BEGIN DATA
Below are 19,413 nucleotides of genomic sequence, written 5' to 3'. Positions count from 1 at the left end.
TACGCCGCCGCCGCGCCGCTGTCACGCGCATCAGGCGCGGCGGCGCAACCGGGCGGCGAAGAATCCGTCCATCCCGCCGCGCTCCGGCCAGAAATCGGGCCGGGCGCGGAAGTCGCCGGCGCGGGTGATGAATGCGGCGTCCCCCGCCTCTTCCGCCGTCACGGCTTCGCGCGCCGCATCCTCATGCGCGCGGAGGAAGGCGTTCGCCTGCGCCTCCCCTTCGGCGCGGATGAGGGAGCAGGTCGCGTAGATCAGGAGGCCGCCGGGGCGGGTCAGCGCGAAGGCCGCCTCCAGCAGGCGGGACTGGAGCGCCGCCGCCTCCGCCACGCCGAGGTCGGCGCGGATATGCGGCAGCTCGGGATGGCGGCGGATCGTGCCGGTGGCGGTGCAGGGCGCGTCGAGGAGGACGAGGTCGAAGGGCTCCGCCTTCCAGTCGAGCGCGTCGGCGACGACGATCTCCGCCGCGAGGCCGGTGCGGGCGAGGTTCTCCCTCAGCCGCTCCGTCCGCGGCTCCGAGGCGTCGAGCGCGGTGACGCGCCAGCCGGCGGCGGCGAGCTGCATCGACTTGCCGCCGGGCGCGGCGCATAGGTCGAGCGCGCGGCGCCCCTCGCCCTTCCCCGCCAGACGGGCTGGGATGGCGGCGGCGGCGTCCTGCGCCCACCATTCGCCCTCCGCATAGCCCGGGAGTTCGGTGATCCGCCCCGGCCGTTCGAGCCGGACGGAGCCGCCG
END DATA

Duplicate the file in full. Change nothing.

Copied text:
Below are 19,413 nucleotides of genomic sequence, written 5' to 3'. Positions count from 1 at the left end.
TACGCCGCCGCCGCGCCGCTGTCACGCGCATCAGGCGCGGCGGCGCAACCGGGCGGCGAAGAATCCGTCCATCCCGCCGCGCTCCGGCCAGAAATCGGGCCGGGCGCGGAAGTCGCCGGCGCGGGTGATGAATGCGGCGTCCCCCGCCTCTTCCGCCGTCACGGCTTCGCGCGCCGCATCCTCATGCGCGCGGAGGAAGGCGTTCGCCTGCGCCTCCCCTTCGGCGCGGATGAGGGAGCAGGTCGCGTAGATCAGGAGGCCGCCGGGGCGGGTCAGCGCGAAGGCCGCCTCCAGCAGGCGGGACTGGAGCGCCGCCGCCTCCGCCACGCCGAGGTCGGCGCGGATATGCGGCAGCTCGGGATGGCGGCGGATCGTGCCGGTGGCGGTGCAGGGCGCGTCGAGGAGGACGAGGTCGAAGGGCTCCGCCTTCCAGTCGAGCGCGTCGGCGACGACGATCTCCGCCGCGAGGCCGGTGCGGGCGAGGTTCTCCCTCAGCCGCTCCGTCCGCGGCTCCGAGGCGTCGAGCGCGGTGACGCGCCAGCCGGCGGCGGCGAGCTGCATCGACTTGCCGCCGGGCGCGGCGCATAGGTCGAGCGCGCGGCGCCCCTCGCCCTTCCCCGCCAGACGGGCTGGGATGGCGGCGGCGGCGTCCTGCGCCCACCATTCGCCCTCCGCATAGCCCGGGAGTTCGGTGATCCGCCCCGGCCGTTCGAGCCGGACGGAGCCGCCG